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Bible Commentaries

Benson's Commentary of the Old and New Testaments

Habakkuk

- Habakkuk

by Joseph Benson

THE BOOK OF HABAKKUK.

ARGUMENT.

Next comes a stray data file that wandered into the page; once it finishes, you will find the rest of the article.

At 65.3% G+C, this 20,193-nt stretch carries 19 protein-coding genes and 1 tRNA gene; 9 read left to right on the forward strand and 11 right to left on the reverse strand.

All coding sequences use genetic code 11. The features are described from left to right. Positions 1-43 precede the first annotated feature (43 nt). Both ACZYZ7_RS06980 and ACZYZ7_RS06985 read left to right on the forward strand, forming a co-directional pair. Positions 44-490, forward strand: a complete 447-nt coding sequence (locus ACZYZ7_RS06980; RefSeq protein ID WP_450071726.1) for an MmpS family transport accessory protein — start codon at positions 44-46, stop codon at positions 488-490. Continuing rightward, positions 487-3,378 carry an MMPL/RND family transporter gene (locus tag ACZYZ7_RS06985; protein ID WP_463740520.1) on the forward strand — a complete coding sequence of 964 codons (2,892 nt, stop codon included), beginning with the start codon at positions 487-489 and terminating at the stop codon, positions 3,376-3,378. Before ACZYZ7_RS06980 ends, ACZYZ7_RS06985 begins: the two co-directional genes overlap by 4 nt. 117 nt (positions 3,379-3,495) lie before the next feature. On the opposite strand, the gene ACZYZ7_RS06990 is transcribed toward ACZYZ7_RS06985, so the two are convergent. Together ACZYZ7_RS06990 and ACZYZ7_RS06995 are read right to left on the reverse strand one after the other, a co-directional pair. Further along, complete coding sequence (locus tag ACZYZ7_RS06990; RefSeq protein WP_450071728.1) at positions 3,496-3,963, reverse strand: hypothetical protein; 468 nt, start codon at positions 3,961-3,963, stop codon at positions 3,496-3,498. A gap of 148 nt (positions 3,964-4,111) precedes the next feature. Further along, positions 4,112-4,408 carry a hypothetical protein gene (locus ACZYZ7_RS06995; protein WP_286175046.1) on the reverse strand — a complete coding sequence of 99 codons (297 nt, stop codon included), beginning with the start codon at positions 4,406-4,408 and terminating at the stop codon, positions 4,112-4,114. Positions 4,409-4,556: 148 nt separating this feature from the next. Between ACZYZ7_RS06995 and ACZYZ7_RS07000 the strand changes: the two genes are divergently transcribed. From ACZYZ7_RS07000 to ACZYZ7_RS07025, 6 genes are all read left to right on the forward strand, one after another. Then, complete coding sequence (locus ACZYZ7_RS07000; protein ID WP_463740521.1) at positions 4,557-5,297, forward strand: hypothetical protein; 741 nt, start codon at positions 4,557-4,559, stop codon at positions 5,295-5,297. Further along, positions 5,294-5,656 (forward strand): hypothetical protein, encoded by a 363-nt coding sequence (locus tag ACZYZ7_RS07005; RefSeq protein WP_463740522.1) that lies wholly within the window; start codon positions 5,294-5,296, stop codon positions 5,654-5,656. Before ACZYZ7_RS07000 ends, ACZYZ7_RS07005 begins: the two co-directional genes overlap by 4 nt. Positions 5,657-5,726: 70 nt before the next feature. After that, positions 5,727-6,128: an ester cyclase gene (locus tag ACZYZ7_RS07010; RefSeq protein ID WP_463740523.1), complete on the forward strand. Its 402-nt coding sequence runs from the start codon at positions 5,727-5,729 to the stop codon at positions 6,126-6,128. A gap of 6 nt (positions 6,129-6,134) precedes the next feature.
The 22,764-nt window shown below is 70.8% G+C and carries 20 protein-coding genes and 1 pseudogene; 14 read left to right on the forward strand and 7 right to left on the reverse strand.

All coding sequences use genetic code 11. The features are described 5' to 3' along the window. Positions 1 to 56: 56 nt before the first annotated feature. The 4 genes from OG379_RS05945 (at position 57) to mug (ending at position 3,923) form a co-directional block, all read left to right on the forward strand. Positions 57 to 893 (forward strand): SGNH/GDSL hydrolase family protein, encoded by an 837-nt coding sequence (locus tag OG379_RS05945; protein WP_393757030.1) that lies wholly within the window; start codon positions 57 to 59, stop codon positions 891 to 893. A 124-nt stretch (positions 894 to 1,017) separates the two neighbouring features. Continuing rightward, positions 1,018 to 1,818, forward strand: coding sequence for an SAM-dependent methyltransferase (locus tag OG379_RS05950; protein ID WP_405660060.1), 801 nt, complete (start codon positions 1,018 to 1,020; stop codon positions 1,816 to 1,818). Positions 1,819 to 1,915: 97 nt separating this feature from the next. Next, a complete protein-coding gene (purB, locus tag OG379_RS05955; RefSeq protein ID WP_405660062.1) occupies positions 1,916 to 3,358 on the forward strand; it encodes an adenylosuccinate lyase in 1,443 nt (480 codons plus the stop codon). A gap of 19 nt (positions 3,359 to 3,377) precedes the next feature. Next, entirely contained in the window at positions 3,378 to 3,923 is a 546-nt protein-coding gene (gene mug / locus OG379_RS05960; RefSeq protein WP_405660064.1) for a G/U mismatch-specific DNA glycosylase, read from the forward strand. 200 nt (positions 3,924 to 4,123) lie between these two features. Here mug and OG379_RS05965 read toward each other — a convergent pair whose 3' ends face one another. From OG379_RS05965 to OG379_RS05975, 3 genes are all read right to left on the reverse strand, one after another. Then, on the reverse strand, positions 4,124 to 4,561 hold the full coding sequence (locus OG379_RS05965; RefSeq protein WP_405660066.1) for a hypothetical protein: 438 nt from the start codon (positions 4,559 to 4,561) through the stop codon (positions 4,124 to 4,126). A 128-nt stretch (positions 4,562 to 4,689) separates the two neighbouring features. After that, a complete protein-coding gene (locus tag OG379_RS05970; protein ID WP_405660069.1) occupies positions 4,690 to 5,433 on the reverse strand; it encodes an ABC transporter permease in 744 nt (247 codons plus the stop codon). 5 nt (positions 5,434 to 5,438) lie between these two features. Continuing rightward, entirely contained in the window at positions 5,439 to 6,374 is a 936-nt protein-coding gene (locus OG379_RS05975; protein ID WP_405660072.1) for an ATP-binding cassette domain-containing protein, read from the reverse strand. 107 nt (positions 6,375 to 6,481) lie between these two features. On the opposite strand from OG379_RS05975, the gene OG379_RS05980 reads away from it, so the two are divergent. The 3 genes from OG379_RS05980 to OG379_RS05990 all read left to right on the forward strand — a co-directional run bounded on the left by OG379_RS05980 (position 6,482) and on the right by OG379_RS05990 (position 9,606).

THE Prophet Habakkuk is said to have been of the tribe of Simeon, and a native of Beth-zaker. As he makes no mention of the Assyrians in his prophecy, and speaks of the invasions of the Chaldeans as near at hand, it is probable he prophesied after the destruction of Nineveh, and the overthrow of the Assyrian empire, and not long before the kingdom of Judah was destroyed by Nebuchadnezzar. It seems he was cotemporary with Jeremiah, and prophesied in the reign of Josiah, probably toward the close of his reign, and in the beginning of Jehoiakim’s. The subject of his prophecy is the same with that of Jeremiah, and upon the same occasion; namely, the destruction of Judah and Jerusalem by the Chaldeans, for their idolatries and other heinous sins and provocations. This destruction he foretels in the first chapter, as also that of the adjacent countries. In the second, he predicts the overthrow of the Chaldeans, for their unprovoked invasion of other nations, and their various acts of violence, oppression, and bloodshed, and he encourages the Jews patiently to wait for it. Thus, as the preceding prophet, Nahum, foretold the destruction of the Assyrians, who carried the ten tribes captive; so Habakkuk foretels the judgments that should come upon the Chaldeans, who completed the captivity of the two remaining tribes. In the third chapter, he, in a most lofty manner, celebrates God’s former appearances for Israel, in bringing them through the Red sea; in giving his law to them; and in casting out the Canaanites before them: he professes his terrible apprehension of the Chaldean invasion; begs the Lord would at least mitigate the stroke; and concludes, rejoicing in God his Saviour. Habakkuk is repeatedly quoted as an inspired writer in the New Testament, as the reader will see if he will compare Habakkuk 1:5, with Acts 13:40-41; and Acts 2:3-4, with Romans 1:17; Galatians 3:11; Hebrews 10:37-38: and “his predictions of the devastations” that should be made by the Chaldeans, and of the judgments that would be inflicted on them, are considered by many as foretelling also “the temporary success and final ruin of the oppressors and corrupters of the Christian Church, and the final and universal prevalence of true religion throughout the earth.” Scott. “The Prophet Habakkuk,” says Archbishop Newcome, “stands high in the class of the Hebrew poets. The beautiful connection between the parts of his prophecy, its diction, imagery, spirit, and sublimity, cannot be too much admired.” Bishop Lowth bears a similar testimony, observing, “The style of Habakkuk is poetical, especially in his ode, chap. 3., which may deservedly be accounted among the most perfect specimens of that class.” See his 21st Prelection.